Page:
When is Rotations Averaging Hard?

author: Kyle Wilson, Washington College
published: Oct. 24, 2016,   recorded: October 2016,   views: 1366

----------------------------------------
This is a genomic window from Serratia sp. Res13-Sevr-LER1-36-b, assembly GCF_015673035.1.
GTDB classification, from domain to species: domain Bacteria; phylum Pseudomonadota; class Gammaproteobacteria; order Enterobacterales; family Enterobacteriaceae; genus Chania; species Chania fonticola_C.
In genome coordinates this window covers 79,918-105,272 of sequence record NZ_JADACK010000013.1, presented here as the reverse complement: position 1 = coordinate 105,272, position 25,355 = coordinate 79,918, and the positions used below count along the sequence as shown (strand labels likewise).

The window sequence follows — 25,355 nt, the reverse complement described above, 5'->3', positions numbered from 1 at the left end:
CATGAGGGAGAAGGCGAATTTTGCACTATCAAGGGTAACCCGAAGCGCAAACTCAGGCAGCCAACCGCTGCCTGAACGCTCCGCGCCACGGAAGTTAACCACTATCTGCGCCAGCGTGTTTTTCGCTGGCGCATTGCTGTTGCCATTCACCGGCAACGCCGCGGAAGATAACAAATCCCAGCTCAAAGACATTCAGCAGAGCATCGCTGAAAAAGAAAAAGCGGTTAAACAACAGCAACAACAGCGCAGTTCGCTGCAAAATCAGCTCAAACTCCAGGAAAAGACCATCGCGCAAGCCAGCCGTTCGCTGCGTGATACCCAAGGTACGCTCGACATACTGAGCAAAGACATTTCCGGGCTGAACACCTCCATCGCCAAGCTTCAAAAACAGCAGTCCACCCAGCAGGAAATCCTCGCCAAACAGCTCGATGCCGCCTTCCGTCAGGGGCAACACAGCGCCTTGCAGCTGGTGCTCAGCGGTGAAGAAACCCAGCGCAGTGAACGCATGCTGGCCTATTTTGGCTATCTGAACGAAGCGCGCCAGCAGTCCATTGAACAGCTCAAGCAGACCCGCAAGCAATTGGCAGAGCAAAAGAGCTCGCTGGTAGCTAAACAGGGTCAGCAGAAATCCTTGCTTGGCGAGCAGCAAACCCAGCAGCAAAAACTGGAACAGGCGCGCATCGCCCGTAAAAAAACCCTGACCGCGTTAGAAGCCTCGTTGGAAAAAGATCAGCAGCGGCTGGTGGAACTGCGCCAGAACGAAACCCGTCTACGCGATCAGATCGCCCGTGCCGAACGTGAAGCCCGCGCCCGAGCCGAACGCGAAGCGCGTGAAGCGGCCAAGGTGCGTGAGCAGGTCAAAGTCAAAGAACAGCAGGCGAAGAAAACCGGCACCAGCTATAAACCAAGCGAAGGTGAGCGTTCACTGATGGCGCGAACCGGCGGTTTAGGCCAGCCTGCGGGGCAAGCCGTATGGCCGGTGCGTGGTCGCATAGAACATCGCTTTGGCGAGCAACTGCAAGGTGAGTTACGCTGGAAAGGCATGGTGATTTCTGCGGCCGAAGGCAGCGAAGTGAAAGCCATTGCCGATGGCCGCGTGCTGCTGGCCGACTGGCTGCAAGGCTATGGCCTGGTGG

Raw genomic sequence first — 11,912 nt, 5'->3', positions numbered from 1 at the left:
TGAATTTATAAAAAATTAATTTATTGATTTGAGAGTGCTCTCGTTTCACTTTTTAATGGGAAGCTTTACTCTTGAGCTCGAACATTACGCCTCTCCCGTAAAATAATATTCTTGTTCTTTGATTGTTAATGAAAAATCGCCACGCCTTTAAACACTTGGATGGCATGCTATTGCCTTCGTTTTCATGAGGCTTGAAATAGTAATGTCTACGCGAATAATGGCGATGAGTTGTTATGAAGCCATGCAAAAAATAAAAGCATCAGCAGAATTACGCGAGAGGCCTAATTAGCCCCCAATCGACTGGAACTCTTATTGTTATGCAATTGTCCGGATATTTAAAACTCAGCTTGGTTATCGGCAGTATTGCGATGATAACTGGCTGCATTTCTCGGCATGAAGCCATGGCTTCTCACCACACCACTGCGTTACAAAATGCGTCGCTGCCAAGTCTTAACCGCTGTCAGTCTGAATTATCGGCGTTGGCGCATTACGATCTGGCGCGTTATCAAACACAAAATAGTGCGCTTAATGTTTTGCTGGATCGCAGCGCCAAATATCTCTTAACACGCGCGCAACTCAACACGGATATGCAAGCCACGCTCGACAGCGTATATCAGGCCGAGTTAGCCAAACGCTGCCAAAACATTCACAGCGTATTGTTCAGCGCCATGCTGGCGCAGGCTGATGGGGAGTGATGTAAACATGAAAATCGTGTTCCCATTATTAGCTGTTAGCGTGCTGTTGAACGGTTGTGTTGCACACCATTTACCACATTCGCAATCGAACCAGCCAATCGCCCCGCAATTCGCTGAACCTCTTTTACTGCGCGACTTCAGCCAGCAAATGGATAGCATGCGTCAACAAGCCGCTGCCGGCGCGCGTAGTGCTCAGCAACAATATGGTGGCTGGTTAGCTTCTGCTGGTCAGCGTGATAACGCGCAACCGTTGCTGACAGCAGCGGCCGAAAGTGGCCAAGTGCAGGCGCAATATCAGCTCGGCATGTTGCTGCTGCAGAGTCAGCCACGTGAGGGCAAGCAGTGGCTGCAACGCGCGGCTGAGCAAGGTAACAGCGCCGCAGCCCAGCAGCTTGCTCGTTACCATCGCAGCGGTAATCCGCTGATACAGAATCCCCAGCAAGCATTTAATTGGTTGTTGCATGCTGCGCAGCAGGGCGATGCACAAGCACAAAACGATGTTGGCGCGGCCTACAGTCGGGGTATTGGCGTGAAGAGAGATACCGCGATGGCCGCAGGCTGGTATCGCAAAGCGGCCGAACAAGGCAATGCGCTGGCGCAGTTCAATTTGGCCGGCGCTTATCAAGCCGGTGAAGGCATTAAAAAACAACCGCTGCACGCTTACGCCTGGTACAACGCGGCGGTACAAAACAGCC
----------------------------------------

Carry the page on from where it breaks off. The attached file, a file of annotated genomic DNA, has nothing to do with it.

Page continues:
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Rotations averaging has become a key subproblem in global Structure from Motion methods. Several solvers exist, but they do not have guarantees of correctness. They can produce high-quality results, but also sometimes fail. Our understanding of what makes rotations averaging problems easy or hard is still very limited. To investigate the difficulty of rotations averaging, we perform a local convexity analysis under an L2 cost function. Although a previous result has shown that in general, this problem is locally convex almost nowhere, we show how this negative conclusion can be reversed by considering the gauge ambiguity. Our theoretical analysis reveals the factors that determine local convexity - noise and graph structure - as well as how they interact, which we describe by a particular Laplacian matrix. Our results are useful for predicting the difficulty of problems, and we demonstrate this on practical datasets. Our work forms the basis of a deeper understanding of the key properties of rotations averaging problems, and we discuss how it can inform the design of future solvers for this important problem.

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